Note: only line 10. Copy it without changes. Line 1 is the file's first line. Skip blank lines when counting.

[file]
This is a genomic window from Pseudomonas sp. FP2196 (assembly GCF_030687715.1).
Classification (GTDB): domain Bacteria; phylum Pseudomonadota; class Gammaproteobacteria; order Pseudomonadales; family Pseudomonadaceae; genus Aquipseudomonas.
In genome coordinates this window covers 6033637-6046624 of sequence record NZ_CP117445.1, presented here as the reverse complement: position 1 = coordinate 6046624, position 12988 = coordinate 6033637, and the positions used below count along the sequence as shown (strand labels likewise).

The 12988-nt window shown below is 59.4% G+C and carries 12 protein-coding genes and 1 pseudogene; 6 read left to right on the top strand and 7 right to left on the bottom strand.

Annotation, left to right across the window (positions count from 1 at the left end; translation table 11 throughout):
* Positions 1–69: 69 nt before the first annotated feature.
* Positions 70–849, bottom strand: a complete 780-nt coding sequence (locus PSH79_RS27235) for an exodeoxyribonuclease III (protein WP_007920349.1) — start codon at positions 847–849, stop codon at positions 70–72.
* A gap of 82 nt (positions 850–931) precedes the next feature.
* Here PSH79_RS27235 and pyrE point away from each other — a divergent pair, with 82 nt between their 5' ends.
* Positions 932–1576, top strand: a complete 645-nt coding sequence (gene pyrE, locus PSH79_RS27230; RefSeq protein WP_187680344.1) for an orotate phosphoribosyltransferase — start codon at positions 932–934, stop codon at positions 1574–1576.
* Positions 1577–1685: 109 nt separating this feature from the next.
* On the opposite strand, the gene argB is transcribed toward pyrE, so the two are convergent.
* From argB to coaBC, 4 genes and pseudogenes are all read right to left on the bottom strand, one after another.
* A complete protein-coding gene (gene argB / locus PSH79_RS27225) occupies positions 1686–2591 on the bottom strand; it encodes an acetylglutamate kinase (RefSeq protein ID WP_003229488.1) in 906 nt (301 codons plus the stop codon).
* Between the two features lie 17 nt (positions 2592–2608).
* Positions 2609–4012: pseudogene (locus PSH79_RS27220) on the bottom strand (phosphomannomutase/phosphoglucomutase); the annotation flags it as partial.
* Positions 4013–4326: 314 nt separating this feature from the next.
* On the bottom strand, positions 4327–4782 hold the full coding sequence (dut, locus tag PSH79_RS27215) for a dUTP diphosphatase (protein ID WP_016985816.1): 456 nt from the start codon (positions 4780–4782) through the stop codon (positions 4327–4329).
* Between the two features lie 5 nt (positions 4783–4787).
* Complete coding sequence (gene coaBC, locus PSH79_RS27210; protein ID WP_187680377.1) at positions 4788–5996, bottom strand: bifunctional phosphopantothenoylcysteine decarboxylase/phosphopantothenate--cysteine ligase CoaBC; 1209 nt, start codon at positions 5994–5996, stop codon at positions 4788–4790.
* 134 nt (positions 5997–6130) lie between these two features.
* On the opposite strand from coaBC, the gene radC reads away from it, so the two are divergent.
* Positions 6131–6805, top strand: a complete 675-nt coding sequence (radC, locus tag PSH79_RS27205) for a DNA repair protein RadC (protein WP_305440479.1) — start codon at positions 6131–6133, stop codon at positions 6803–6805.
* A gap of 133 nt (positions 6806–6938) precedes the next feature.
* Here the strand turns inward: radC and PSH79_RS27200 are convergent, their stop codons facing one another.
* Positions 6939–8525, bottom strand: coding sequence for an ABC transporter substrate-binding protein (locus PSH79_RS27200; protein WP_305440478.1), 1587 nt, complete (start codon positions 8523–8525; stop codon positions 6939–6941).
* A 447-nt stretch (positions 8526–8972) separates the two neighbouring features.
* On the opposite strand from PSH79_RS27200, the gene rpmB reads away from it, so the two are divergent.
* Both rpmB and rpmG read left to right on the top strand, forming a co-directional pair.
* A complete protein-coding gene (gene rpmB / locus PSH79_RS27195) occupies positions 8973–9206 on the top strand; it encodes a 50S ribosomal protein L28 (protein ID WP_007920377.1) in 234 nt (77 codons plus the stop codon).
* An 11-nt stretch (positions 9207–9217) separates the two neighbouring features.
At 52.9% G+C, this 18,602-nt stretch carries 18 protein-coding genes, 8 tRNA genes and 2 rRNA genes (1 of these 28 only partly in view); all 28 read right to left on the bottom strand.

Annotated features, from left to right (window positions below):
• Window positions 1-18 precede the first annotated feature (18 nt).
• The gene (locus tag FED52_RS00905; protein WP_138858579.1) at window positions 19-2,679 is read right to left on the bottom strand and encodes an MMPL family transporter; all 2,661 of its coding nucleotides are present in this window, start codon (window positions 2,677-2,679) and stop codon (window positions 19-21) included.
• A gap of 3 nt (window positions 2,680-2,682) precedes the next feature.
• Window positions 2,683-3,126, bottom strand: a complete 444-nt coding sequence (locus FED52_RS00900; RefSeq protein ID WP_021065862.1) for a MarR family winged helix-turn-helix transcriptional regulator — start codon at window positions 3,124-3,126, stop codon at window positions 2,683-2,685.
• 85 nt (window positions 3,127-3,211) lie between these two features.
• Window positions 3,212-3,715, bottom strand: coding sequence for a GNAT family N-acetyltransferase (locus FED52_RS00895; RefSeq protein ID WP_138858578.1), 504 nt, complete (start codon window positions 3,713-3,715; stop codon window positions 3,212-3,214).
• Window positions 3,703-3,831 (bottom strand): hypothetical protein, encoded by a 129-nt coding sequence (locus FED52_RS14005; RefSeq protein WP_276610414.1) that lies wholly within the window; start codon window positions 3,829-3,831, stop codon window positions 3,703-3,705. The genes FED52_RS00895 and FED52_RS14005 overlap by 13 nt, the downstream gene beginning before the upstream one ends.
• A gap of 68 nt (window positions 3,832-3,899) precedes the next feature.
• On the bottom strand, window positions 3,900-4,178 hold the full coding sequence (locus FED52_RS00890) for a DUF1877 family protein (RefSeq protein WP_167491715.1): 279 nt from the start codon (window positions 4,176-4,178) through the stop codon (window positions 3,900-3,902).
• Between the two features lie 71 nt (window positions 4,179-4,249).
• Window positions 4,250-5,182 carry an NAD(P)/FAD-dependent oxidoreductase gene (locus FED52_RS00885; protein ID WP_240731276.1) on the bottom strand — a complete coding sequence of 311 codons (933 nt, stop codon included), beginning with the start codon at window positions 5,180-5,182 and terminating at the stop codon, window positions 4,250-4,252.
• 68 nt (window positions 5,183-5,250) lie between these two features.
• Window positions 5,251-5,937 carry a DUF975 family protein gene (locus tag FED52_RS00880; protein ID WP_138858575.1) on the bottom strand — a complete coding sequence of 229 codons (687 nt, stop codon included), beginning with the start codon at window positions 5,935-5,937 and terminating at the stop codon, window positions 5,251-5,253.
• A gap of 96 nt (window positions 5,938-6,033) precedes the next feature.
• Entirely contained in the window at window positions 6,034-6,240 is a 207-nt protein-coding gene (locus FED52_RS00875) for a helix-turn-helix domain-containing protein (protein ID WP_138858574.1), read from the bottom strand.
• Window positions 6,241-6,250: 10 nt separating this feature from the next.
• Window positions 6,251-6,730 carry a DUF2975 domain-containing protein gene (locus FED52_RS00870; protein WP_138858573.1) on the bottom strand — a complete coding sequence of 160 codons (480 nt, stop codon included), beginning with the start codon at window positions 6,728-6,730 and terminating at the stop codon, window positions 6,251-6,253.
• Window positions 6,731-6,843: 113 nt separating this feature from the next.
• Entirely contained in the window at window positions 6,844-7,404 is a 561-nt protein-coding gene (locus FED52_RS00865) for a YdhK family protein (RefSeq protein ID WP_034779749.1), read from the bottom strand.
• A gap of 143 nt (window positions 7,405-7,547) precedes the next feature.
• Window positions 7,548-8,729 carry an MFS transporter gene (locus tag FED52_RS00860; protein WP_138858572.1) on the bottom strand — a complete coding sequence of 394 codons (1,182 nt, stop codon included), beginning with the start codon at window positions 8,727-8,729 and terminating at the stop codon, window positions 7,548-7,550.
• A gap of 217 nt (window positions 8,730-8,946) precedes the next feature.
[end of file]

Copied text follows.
* Positions 932–1576, top strand: a complete 645-nt coding sequence (gene pyrE, locus PSH79_RS27230; RefSeq protein WP_187680344.1) for an orotate phosphoribosyltransferase — start codon at positions 932–934, stop codon at positions 1574–1576.